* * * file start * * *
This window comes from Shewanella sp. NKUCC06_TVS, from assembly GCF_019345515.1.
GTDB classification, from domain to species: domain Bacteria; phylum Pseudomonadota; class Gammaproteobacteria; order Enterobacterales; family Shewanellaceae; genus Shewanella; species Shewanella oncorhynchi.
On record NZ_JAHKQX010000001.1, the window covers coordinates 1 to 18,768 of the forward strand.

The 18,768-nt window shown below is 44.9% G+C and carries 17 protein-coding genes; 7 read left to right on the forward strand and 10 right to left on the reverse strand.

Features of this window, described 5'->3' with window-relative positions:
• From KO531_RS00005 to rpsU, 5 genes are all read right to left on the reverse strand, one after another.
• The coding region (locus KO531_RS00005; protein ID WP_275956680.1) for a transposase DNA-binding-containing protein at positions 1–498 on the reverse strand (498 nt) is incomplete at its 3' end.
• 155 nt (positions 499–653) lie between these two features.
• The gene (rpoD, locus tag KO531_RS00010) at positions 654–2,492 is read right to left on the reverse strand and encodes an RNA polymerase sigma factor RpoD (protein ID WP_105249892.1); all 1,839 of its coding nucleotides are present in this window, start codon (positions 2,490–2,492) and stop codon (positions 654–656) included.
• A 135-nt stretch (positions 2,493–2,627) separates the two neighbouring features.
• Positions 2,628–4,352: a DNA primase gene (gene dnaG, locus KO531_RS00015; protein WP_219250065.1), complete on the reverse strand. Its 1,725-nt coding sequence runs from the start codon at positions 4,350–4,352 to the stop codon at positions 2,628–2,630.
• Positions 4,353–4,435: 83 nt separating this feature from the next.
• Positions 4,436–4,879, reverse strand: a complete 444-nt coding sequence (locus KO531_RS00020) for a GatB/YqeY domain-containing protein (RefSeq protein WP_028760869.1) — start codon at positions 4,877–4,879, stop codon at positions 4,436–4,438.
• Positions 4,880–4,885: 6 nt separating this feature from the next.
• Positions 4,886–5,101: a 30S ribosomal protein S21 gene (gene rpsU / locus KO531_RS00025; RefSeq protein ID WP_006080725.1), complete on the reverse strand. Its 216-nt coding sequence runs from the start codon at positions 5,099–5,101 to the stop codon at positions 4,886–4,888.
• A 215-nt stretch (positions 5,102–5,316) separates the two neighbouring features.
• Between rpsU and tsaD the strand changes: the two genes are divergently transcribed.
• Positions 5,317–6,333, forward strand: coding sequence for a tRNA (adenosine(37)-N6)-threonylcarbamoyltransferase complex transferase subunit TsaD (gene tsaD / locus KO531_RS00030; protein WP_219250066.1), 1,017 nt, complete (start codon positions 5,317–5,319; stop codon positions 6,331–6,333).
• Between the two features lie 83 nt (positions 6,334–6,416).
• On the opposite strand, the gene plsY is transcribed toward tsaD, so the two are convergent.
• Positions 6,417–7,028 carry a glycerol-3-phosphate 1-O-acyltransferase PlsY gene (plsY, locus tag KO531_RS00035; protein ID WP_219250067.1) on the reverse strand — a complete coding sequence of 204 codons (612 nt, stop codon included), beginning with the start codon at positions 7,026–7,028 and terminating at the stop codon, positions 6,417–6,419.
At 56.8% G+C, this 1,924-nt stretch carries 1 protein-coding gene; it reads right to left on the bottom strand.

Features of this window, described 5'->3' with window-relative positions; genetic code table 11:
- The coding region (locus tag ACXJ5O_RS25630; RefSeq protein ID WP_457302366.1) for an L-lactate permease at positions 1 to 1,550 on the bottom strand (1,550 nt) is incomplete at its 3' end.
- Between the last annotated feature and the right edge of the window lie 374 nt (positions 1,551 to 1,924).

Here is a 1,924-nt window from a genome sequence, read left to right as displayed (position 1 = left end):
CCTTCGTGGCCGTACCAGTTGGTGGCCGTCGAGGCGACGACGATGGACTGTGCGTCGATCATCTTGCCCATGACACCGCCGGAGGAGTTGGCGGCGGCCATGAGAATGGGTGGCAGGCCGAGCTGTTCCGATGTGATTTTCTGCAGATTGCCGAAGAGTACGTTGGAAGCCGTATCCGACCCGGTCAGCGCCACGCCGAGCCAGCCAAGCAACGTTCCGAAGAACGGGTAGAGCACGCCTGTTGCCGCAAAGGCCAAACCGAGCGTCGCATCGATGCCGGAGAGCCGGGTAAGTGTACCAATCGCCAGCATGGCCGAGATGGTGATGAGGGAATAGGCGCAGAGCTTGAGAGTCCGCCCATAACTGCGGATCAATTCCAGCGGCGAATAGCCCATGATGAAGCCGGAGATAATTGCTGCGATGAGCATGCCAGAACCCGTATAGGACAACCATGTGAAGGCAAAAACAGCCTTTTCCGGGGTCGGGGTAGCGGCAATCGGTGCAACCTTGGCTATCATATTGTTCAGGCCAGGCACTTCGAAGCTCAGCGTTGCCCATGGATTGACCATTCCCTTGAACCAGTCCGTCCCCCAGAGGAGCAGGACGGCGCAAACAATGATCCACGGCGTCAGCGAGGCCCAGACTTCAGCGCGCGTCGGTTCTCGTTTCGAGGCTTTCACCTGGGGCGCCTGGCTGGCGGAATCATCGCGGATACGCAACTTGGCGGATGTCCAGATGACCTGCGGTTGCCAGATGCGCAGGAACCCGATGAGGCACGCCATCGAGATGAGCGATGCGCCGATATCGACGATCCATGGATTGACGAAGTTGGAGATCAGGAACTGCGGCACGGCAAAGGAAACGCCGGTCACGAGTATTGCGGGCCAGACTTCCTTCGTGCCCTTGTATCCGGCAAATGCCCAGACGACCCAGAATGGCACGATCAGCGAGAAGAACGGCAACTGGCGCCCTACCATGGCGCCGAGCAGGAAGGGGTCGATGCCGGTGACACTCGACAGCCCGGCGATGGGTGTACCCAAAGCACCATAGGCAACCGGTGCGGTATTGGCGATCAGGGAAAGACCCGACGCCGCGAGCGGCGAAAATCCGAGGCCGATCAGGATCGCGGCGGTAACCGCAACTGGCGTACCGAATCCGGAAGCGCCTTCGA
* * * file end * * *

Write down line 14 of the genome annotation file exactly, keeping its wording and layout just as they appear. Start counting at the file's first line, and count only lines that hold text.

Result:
• Positions 4,880–4,885: 6 nt separating this feature from the next.